A mother-of-two suffered from a rare tropical disease, caught from eating unwashed fruit, which masked her bowel cancer symptoms for more than two years.
Anna Gilmour, 39, from Esher, Surrey, started losing weight and suffering from diarrhoea in 2015, prompting her to be diagnosed with giardiasis.
After years of bloating and abdominal pain, Ms Gilmour, a Waitrose insight manager, was relieved when they finally eased, only for her discomfort to return around 12 months later.
Ms Gilmour received the ‘devastating’ news she had a tumour, which her family dubbed ‘Sid the sod’, after her nurse sister encouraged her to visit a doctor.
She said: ‘Cancer has the same symptoms of giardiasis and IBS, so I always thought it was just that.’
After enduring eight weeks of grueling chemotherapy and surgery to remove the tumour, Ms Gilmour is now cancer free and is speaking out to raise awareness of the condition in young people.
Around 41,200 people get diagnosed with bowel cancer every year in the UK.
Anna Gilmour suffered from a rare tropical disease, caught from eating unwashed fruit, which masked her bowel cancer for more than two years (pictured with her husband Damien, 40)
Ms Gilmour started losing weight and suffering from diarrhoea in 2015, prompting her to be diagnosed with giardiasis and later cancer (pictured with her seven-year-old son Sam)
After weeks of chemotherapy and surgery to remove the tumour, she is now cancer free
WHAT IS BOWEL CANCER?
Bowel, or colorectal, cancer affects the large bowel, which is made up of the colon and rectum.
Such tumours usually develop from pre-cancerous growths, called polyps.
- Bleeding from the bottom
- Blood in stools
- A change in bowel habits lasting at least three weeks
- Unexplained weight loss
- Extreme, unexplained tiredness
- Abdominal pain
Most cases have no clear cause, however, people are more at risk if they:
- Are over 50
- Have a family history of the condition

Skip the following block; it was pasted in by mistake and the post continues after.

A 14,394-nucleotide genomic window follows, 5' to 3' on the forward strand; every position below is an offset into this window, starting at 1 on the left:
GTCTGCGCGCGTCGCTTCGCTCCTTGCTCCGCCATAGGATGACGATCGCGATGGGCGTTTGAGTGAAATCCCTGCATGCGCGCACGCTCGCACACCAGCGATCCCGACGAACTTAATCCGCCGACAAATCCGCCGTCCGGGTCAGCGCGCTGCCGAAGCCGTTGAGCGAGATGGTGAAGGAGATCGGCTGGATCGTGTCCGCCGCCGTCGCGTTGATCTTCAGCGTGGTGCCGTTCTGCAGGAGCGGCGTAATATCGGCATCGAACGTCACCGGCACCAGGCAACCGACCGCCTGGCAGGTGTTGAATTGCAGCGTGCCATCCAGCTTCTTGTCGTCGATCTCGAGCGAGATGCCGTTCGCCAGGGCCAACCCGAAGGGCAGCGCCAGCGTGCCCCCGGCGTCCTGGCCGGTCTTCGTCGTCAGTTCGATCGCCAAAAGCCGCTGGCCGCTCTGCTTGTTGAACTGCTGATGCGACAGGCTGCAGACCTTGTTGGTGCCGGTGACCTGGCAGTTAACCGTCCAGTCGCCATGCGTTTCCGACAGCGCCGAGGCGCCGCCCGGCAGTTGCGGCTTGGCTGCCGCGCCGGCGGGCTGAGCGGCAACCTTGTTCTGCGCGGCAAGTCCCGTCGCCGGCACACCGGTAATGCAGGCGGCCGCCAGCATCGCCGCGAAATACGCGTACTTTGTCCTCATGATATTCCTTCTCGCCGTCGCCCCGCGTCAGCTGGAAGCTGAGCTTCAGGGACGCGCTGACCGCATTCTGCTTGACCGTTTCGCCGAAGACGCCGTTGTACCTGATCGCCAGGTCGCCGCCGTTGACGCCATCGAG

- Have a personal history of polyps in their bowel
- Suffer from inflammatory bowel disease, such as Crohn’s disease
- Lead an unhealthy lifestyle
Treatment usually involves surgery, and chemo- and radiotherapy.
More than nine out of 10 people with stage one bowel cancer survive five years or more after their diagnosis.
This drops significantly if it is diagnosed in later stages.
According to Bowel Cancer UK figures, more than 41,200 people are diagnosed with bowel cancer every year in the UK.
It affects around 40 per 100,000 adults per year in the US, according to the National Cancer Institute.
‘Younger people are being diagnosed so late’
Ms Gilmour said: ‘My diagnosis sent us all in the wrong direction.
‘When we did look at alternatives, after over a year, we all went down the inflammatory bowel disease (IBD) route, as that is in my family.
‘It was just unlucky that I got both giardiasis and cancer. What are the odds of that happening?’
After Ms Gilmour was told she would need surgery to remove the tumour and chemotherapy to kill any remaining cancer cells, she headed home to break the news to her sons.
She said: ‘Telling them wasn’t easy, but for me, it was about being really honest with them, but saying it in a way they understood.
‘We called the tumour “Sid the sod”, plucked out of thin air, and explained that mummy had a lump in her tummy, meaning she’d have to go into hospital. They were excited because it meant grandma would come for a sleepover.
‘When I had chemotherapy, Sam [her seven-year-old son] used Star Wars to help him understand. He said it was like they had removed the death star but there were still drones hanging on.’
Now in remission, Ms Gilmour has recently returned to work and wants to help others understand the symptoms of bowel cancer.
She said: ‘I didn’t think about bowel cancer, but this shows that it can happen to anyone. I look at the statistics and I know younger people are being diagnosed so late.
‘I was lucky and, hopefully, I will continue to build up my strength and get back to normal in 2018, but people need to be aware of the symptoms and doctors need to know that it can happen in younger people.’